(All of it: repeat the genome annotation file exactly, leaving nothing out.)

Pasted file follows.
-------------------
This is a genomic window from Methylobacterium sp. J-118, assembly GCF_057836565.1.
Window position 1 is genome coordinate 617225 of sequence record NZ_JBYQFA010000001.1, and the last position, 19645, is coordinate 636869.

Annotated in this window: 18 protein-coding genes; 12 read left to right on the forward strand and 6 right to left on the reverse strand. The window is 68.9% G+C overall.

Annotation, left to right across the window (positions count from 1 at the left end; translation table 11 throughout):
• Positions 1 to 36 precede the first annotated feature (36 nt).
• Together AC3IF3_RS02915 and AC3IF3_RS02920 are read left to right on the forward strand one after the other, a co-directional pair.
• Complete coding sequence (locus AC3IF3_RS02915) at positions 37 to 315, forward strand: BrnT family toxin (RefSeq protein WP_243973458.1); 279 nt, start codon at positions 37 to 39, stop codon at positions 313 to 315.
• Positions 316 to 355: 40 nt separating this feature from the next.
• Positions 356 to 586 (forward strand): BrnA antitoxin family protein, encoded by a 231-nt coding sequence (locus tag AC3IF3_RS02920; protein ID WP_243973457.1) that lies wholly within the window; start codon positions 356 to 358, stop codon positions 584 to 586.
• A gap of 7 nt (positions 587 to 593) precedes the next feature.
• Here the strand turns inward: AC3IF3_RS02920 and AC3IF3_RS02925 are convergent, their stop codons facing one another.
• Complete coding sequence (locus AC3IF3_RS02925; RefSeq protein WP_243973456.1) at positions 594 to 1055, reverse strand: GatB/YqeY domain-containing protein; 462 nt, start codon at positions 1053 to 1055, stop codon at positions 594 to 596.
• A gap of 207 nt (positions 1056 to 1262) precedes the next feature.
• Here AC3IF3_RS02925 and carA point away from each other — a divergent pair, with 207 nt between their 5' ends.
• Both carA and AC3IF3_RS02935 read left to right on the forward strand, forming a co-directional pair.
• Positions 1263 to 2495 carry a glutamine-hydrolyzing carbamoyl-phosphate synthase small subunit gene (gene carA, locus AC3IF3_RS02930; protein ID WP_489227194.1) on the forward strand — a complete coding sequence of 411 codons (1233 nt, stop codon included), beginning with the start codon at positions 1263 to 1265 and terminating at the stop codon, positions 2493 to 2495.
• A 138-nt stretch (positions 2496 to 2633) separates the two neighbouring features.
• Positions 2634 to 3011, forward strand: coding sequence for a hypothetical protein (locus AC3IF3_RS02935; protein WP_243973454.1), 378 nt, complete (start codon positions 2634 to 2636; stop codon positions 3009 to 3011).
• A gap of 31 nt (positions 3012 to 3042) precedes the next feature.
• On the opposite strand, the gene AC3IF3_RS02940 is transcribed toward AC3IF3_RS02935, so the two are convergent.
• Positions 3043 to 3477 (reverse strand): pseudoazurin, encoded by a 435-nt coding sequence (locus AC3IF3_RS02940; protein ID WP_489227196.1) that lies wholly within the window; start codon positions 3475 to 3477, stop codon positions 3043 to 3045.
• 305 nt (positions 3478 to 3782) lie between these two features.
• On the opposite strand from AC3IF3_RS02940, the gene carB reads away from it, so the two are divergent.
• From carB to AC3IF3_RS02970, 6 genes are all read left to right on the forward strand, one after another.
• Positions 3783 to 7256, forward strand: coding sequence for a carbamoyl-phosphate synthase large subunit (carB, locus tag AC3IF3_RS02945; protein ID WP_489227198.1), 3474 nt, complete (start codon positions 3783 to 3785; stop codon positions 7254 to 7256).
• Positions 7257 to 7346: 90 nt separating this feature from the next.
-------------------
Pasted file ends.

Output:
This is a genomic window from Methylobacterium sp. J-118, assembly GCF_057836565.1.
Window position 1 is genome coordinate 617225 of sequence record NZ_JBYQFA010000001.1, and the last position, 19645, is coordinate 636869.

Annotated in this window: 18 protein-coding genes; 12 read left to right on the forward strand and 6 right to left on the reverse strand. The window is 68.9% G+C overall.

Annotation, left to right across the window (positions count from 1 at the left end; translation table 11 throughout):
• Positions 1 to 36 precede the first annotated feature (36 nt).
• Together AC3IF3_RS02915 and AC3IF3_RS02920 are read left to right on the forward strand one after the other, a co-directional pair.
• Complete coding sequence (locus AC3IF3_RS02915) at positions 37 to 315, forward strand: BrnT family toxin (RefSeq protein WP_243973458.1); 279 nt, start codon at positions 37 to 39, stop codon at positions 313 to 315.
• Positions 316 to 355: 40 nt separating this feature from the next.
• Positions 356 to 586 (forward strand): BrnA antitoxin family protein, encoded by a 231-nt coding sequence (locus tag AC3IF3_RS02920; protein ID WP_243973457.1) that lies wholly within the window; start codon positions 356 to 358, stop codon positions 584 to 586.
• A gap of 7 nt (positions 587 to 593) precedes the next feature.
• Here the strand turns inward: AC3IF3_RS02920 and AC3IF3_RS02925 are convergent, their stop codons facing one another.
• Complete coding sequence (locus AC3IF3_RS02925; RefSeq protein WP_243973456.1) at positions 594 to 1055, reverse strand: GatB/YqeY domain-containing protein; 462 nt, start codon at positions 1053 to 1055, stop codon at positions 594 to 596.
• A gap of 207 nt (positions 1056 to 1262) precedes the next feature.
• Here AC3IF3_RS02925 and carA point away from each other — a divergent pair, with 207 nt between their 5' ends.
• Both carA and AC3IF3_RS02935 read left to right on the forward strand, forming a co-directional pair.
• Positions 1263 to 2495 carry a glutamine-hydrolyzing carbamoyl-phosphate synthase small subunit gene (gene carA, locus AC3IF3_RS02930; protein ID WP_489227194.1) on the forward strand — a complete coding sequence of 411 codons (1233 nt, stop codon included), beginning with the start codon at positions 1263 to 1265 and terminating at the stop codon, positions 2493 to 2495.
• A 138-nt stretch (positions 2496 to 2633) separates the two neighbouring features.
• Positions 2634 to 3011, forward strand: coding sequence for a hypothetical protein (locus AC3IF3_RS02935; protein WP_243973454.1), 378 nt, complete (start codon positions 2634 to 2636; stop codon positions 3009 to 3011).
• A gap of 31 nt (positions 3012 to 3042) precedes the next feature.
• On the opposite strand, the gene AC3IF3_RS02940 is transcribed toward AC3IF3_RS02935, so the two are convergent.
• Positions 3043 to 3477 (reverse strand): pseudoazurin, encoded by a 435-nt coding sequence (locus AC3IF3_RS02940; protein ID WP_489227196.1) that lies wholly within the window; start codon positions 3475 to 3477, stop codon positions 3043 to 3045.
• 305 nt (positions 3478 to 3782) lie between these two features.
• On the opposite strand from AC3IF3_RS02940, the gene carB reads away from it, so the two are divergent.
• From carB to AC3IF3_RS02970, 6 genes are all read left to right on the forward strand, one after another.
• Positions 3783 to 7256, forward strand: coding sequence for a carbamoyl-phosphate synthase large subunit (carB, locus tag AC3IF3_RS02945; protein ID WP_489227198.1), 3474 nt, complete (start codon positions 3783 to 3785; stop codon positions 7254 to 7256).
• Positions 7257 to 7346: 90 nt separating this feature from the next.